As Malta reels in from the FATF’s decision to place the country on its grey list, MGA CEO Carl Brincat attests that the “government and all relevant public institutions are doing their utmost to ensure that we address the remaining shortcomings in the shortest time possible.”
“The MGA and other national stakeholders are, through outreach, providing the necessary visibility to international stakeholders – some of whom are essential partners for the industry – to show that Malta is a reliable participant in the international financial system and will continue making the necessary improvements to combat financial crime,” Dr Brincat says in the latest edition of iGaming Capital.
“Malta can carry that momentum forward and, with the existing commitment at both political and institutional levels, ensure that the island addresses the remaining issues and reasserts itself as a place of establishment which is both attractive and adheres to the highest regulatory standards across the board,” he continues.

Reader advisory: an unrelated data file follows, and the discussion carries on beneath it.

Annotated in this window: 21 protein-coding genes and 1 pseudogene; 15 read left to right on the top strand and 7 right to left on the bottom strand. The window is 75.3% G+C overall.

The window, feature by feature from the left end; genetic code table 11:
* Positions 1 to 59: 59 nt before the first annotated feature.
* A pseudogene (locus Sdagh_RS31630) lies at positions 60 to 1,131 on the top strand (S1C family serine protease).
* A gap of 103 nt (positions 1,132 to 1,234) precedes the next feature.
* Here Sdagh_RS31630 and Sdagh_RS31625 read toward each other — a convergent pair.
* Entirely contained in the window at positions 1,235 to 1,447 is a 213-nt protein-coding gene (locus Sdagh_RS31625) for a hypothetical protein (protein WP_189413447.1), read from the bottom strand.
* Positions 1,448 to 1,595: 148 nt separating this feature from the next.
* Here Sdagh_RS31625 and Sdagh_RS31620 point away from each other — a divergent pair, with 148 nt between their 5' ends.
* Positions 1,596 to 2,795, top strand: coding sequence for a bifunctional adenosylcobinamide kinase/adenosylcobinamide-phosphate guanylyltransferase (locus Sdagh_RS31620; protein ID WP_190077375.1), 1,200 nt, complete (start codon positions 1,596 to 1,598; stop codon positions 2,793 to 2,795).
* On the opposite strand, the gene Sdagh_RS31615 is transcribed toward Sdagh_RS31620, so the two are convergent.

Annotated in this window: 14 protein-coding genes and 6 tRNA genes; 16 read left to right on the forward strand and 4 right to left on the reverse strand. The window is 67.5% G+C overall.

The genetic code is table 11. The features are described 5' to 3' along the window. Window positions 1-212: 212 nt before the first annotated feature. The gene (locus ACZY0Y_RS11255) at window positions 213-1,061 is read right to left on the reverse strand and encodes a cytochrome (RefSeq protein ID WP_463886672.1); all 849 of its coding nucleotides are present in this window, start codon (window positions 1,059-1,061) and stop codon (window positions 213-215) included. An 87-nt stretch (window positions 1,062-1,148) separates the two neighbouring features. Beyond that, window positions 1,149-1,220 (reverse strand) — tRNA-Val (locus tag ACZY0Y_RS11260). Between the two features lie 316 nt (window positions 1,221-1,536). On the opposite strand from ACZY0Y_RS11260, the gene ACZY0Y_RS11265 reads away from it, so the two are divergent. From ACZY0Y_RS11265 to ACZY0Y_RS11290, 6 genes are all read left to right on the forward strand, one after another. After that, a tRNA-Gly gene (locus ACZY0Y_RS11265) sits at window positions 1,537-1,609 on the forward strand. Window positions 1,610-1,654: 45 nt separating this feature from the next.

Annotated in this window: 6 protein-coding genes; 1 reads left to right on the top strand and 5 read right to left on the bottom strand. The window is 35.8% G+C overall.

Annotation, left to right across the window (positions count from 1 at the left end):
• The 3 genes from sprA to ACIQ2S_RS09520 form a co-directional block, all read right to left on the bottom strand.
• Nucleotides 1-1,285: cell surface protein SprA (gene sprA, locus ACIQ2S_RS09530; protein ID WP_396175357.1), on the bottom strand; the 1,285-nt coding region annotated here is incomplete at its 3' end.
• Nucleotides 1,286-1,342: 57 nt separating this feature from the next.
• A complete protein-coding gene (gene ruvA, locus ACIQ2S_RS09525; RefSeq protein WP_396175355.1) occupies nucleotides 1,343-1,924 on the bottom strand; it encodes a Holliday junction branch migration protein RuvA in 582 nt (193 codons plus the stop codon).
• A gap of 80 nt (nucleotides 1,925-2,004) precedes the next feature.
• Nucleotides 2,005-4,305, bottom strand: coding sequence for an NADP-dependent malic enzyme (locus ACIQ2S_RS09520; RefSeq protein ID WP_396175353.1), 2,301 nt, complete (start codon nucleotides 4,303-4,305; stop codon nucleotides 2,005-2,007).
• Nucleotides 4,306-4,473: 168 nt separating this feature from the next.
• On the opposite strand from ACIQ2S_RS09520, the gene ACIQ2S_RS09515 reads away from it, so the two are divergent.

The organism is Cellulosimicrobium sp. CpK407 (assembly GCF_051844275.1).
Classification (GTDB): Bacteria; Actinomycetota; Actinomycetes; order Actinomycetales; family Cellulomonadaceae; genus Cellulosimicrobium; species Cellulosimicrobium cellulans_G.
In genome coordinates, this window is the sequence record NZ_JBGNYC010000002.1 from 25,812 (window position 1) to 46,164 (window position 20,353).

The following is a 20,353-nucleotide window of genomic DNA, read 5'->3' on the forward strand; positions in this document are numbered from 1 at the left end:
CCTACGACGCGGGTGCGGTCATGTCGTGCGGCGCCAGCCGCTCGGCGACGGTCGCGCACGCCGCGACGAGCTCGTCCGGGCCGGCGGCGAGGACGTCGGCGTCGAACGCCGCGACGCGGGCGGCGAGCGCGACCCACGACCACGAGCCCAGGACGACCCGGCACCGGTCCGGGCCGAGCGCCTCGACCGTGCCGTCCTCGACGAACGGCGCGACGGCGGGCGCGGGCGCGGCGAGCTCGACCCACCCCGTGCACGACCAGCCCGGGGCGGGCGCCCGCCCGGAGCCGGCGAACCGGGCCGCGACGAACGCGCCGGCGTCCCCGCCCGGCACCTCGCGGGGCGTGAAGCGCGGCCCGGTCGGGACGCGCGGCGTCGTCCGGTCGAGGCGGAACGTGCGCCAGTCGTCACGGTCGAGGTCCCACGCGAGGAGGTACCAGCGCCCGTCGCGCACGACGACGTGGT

Regarding the outcome of the FATF’s vote, Dr Brincat notes that, while disappointing, given the effort that was made to address any and all shortcomings, “the shortcomings identified by the FATF do not relate to the gaming sector, and therefore the sector has shown that it has already geared up and invested heavily in terms of time, money, and resources, to implement effective AML/CFT safeguards.
Despite the difficulties, “we are also aware, however, and are in fact prioritising outreach to the most relevant stakeholders to explain, through ever-increasing transparency, that the shortcomings identified in Malta’s regard do not relate to the gaming sector in any way. In practice, this should not alter the manner in which these international stakeholders perceive and relate to our licensees,” he concludes.
This forms part of a wider feature carried in the latest edition of iGaming Capital.
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